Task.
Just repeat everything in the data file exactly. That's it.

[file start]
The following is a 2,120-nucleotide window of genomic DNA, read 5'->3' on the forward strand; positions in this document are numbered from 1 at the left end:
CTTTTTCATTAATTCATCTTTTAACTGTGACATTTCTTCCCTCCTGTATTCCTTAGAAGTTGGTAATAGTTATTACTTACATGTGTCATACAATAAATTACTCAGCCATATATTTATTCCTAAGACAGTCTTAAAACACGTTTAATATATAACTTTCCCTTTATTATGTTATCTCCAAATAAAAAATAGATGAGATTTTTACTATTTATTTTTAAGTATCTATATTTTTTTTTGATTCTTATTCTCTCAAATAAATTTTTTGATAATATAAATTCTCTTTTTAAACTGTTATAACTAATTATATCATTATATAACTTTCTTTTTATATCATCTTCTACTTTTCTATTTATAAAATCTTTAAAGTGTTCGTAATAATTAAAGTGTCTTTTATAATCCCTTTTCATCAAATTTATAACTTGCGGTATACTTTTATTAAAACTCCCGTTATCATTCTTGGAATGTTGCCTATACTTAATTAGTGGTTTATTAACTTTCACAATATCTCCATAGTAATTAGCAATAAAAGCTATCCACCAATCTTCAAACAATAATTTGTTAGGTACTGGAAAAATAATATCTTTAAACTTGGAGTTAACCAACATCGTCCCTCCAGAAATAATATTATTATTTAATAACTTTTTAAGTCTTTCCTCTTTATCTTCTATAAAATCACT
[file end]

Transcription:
The following is a 2,120-nucleotide window of genomic DNA, read 5'->3' on the forward strand; positions in this document are numbered from 1 at the left end:
CTTTTTCATTAATTCATCTTTTAACTGTGACATTTCTTCCCTCCTGTATTCCTTAGAAGTTGGTAATAGTTATTACTTACATGTGTCATACAATAAATTACTCAGCCATATATTTATTCCTAAGACAGTCTTAAAACACGTTTAATATATAACTTTCCCTTTATTATGTTATCTCCAAATAAAAAATAGATGAGATTTTTACTATTTATTTTTAAGTATCTATATTTTTTTTTGATTCTTATTCTCTCAAATAAATTTTTTGATAATATAAATTCTCTTTTTAAACTGTTATAACTAATTATATCATTATATAACTTTCTTTTTATATCATCTTCTACTTTTCTATTTATAAAATCTTTAAAGTGTTCGTAATAATTAAAGTGTCTTTTATAATCCCTTTTCATCAAATTTATAACTTGCGGTATACTTTTATTAAAACTCCCGTTATCATTCTTGGAATGTTGCCTATACTTAATTAGTGGTTTATTAACTTTCACAATATCTCCATAGTAATTAGCAATAAAAGCTATCCACCAATCTTCAAACAATAATTTGTTAGGTACTGGAAAAATAATATCTTTAAACTTGGAGTTAACCAACATCGTCCCTCCAGAAATAATATTATTATTTAATAACTTTTTAAGTCTTTCCTCTTTATCTTCTATAAAATCACT